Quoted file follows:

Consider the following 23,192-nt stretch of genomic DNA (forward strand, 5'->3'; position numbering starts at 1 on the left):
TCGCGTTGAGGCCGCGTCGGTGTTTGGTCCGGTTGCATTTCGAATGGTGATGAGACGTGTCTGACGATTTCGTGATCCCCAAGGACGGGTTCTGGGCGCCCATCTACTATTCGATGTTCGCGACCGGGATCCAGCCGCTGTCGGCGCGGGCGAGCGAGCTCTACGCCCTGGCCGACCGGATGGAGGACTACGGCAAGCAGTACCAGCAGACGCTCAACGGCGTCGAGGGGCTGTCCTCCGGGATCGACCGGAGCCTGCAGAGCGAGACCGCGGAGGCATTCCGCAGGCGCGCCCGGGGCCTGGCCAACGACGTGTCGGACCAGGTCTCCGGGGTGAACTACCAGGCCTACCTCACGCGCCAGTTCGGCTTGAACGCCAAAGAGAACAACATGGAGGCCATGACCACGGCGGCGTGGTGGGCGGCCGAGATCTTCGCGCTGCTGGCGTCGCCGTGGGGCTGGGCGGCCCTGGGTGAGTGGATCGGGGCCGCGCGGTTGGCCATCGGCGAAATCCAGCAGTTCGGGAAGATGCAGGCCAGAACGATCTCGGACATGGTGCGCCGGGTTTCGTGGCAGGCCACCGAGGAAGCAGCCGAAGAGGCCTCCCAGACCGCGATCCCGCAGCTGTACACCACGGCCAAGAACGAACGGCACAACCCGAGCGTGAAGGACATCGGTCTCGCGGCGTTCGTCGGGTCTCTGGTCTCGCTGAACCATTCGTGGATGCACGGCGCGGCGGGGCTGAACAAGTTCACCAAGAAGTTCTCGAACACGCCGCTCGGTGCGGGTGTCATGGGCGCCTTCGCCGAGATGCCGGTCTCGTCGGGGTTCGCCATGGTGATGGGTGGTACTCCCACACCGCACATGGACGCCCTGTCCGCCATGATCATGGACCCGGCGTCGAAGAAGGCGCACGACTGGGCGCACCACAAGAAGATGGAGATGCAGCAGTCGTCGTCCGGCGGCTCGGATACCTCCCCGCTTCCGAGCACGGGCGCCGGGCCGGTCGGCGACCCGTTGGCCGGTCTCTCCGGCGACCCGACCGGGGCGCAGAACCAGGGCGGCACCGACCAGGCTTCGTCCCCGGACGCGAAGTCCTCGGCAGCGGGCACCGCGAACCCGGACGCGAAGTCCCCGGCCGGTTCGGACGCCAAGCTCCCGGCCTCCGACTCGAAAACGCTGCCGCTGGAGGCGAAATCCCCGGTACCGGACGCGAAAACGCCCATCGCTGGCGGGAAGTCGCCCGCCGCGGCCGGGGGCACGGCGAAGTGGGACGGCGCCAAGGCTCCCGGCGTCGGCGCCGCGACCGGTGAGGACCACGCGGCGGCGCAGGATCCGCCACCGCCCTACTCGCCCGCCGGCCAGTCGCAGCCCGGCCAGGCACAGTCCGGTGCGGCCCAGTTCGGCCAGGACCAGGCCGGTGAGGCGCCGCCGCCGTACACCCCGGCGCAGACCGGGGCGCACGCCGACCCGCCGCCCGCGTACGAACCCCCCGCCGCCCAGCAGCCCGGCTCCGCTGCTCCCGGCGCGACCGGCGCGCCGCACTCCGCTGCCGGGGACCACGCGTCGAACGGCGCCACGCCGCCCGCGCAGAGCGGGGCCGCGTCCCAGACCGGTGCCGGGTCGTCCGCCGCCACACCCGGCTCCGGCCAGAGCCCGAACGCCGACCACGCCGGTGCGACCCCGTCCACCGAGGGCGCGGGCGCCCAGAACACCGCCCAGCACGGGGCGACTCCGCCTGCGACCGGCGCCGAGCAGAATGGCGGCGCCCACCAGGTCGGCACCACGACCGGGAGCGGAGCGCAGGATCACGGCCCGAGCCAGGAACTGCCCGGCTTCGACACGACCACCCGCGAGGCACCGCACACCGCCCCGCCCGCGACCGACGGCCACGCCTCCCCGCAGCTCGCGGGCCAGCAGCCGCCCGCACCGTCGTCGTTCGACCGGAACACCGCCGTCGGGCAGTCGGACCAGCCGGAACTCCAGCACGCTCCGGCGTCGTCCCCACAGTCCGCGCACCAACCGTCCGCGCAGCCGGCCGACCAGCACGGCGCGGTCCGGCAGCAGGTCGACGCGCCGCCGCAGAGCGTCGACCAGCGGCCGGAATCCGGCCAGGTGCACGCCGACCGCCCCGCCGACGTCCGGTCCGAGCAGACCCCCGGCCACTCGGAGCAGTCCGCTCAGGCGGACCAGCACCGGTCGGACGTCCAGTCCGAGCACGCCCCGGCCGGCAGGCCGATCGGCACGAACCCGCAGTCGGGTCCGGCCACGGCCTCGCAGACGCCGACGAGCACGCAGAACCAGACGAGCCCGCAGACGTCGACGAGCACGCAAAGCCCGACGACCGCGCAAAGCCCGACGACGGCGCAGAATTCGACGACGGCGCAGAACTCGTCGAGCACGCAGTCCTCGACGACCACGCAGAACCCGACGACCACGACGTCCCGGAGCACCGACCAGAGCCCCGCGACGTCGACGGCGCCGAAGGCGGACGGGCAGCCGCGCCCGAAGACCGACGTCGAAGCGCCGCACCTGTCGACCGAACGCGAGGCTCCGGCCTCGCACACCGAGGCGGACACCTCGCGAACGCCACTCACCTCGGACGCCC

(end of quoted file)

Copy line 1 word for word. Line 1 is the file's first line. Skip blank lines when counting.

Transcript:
Consider the following 23,192-nt stretch of genomic DNA (forward strand, 5'->3'; position numbering starts at 1 on the left):